17 July 2015

Future legal implications for the translation and editing professions

 

The government is currently in the process of setting up the Regulations for the South African Language Practitioners’ Council Act (No 8 of 2014). This basically means that the Act itself is fairly vague and many, many questions regarding the role of the South African Language Practitioners’ Council, membership, accreditation, voluntary bodies, etc. have to be addressed in the Regulations, which is a quicker process than promulgating a new act. The public had the opportunity to comment on the process until 23 June and they should be promulgated sometime in the next months. The South African Translators’ Institute (www.translators.org.za) has been closely involved with this process and, I am happy to say, looking out for the interests of its members.

 

It looks like these regulations will have a number of implications for language practice in South Africa. In future, translators, editors and interpreters (and later other language practitioners as well) will have to be registered with the SALPC if they wish to work professionally. This is great in the sense that unscrupulous people won’t be able to charge for professional services that they are not qualified to deliver (like the publicly humiliating incidents of sign language interpreting in the last year or so). It looks like initially everyone working with the official languages of South Africa will get registered with the SALPC and then in time an accreditation system will be phased in, after which one will be unable to offer services for which they are not accredited. SATI is working very hard to let their accreditation be recognised so that one does not require getting accredited again, but that may not happen. I also know of a number of language practitioners who have degrees behind their names, but who have never become accredited with SATI, and they will obviously need to get accredited with the SALPC. One will also have to pay annual membership fees, again the amounts are not known yet.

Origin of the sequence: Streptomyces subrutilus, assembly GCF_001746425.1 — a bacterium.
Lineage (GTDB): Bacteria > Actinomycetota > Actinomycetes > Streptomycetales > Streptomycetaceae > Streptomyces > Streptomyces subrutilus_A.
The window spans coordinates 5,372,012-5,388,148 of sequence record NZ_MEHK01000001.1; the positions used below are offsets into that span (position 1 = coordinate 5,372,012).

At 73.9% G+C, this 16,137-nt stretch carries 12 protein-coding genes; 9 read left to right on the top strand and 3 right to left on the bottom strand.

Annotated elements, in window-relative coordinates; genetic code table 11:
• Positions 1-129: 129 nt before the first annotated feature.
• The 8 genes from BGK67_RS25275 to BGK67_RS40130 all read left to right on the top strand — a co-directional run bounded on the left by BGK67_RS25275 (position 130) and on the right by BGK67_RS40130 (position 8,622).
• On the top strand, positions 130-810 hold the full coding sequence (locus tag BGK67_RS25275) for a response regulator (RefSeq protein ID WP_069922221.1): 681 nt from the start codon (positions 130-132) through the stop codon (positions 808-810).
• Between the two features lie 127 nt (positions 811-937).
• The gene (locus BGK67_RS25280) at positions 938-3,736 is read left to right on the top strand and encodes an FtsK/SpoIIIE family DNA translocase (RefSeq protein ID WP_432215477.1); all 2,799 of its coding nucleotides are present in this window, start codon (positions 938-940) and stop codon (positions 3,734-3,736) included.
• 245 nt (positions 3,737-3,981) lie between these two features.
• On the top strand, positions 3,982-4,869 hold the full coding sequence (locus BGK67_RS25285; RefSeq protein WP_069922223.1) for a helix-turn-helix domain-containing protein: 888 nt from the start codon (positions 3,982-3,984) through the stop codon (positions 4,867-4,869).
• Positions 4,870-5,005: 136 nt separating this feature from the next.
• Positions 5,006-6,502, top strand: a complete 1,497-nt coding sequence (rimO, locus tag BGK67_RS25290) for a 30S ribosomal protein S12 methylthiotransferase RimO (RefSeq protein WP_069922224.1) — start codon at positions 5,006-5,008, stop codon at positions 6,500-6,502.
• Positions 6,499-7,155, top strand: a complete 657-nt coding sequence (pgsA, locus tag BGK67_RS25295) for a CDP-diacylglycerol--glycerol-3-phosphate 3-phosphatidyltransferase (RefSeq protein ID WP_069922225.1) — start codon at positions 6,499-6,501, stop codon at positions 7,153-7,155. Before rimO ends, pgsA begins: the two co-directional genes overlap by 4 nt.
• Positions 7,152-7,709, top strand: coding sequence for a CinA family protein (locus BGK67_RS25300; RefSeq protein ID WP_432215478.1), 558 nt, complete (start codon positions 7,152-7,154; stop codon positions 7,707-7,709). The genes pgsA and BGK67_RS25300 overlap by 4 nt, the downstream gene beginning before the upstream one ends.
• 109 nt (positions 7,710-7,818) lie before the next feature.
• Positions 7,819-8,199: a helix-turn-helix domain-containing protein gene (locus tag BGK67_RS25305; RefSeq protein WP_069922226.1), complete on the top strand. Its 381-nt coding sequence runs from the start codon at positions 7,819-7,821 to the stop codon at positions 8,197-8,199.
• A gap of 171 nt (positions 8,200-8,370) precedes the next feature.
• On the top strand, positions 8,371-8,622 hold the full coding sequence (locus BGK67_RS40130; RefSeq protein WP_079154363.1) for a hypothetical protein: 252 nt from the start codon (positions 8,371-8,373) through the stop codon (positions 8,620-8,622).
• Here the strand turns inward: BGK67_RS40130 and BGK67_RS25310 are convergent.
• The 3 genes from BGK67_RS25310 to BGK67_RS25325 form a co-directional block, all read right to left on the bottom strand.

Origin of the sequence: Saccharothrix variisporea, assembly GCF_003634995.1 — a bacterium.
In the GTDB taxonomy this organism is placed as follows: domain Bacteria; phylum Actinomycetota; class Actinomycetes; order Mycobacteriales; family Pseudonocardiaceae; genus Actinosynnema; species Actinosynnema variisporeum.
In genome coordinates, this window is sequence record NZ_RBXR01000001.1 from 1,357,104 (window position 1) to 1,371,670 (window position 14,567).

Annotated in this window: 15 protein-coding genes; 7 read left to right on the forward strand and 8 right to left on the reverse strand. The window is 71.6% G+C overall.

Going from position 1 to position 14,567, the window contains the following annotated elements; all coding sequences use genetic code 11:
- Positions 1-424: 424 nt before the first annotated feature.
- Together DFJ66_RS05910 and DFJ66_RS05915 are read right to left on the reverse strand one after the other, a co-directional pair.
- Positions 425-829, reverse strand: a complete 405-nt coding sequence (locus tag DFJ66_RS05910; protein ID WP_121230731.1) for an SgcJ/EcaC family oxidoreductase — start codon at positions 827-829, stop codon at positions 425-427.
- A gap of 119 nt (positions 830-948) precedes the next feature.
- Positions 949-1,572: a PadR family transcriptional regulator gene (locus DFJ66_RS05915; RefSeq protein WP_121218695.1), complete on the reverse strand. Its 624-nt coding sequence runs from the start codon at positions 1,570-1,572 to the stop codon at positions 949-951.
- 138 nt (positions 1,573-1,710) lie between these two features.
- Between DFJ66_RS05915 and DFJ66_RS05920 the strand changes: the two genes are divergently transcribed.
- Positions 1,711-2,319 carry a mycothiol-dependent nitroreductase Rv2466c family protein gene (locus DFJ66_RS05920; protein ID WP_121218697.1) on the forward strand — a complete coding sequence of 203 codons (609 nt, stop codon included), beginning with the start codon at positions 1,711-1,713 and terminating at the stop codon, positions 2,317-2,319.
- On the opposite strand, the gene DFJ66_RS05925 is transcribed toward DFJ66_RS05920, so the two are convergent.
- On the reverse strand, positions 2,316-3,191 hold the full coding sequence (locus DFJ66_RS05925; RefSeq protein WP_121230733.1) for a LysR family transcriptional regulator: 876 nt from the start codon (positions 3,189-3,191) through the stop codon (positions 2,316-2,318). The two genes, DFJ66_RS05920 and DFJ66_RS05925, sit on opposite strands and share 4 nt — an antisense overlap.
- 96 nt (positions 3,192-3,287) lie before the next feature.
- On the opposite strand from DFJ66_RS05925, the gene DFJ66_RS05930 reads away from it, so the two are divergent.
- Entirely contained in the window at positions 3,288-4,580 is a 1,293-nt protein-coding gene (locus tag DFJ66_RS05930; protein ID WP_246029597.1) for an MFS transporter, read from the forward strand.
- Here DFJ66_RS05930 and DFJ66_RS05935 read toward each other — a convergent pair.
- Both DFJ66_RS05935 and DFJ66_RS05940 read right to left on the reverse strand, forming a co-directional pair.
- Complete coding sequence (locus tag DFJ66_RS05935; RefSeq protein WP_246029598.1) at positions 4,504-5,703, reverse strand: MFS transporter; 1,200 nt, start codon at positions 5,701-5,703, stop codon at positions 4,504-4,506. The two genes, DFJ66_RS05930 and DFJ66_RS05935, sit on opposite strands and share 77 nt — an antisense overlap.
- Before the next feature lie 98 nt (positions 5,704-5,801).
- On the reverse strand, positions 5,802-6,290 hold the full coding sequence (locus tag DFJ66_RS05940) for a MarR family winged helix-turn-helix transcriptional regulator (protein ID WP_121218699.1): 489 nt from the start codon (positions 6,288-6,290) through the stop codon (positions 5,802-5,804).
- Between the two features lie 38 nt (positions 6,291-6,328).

Personally I am a bit dismayed at the thought of having to pay even more membership fees, and I am sure everyone is hoping it will not be too exorbitant. It is also an incentive to get accredited for more services in the next year or so, in the hope that such accreditation will be carried over. I have worked perfectly happily without even knowing about the SALPC, and in some ways this act and the regulations seems like over-regulating a profession that mostly attracts intelligent, conscientious people anyway, but let’s hope that it will be beneficial especially for young people getting started in the field and working in the African languages.

 

 

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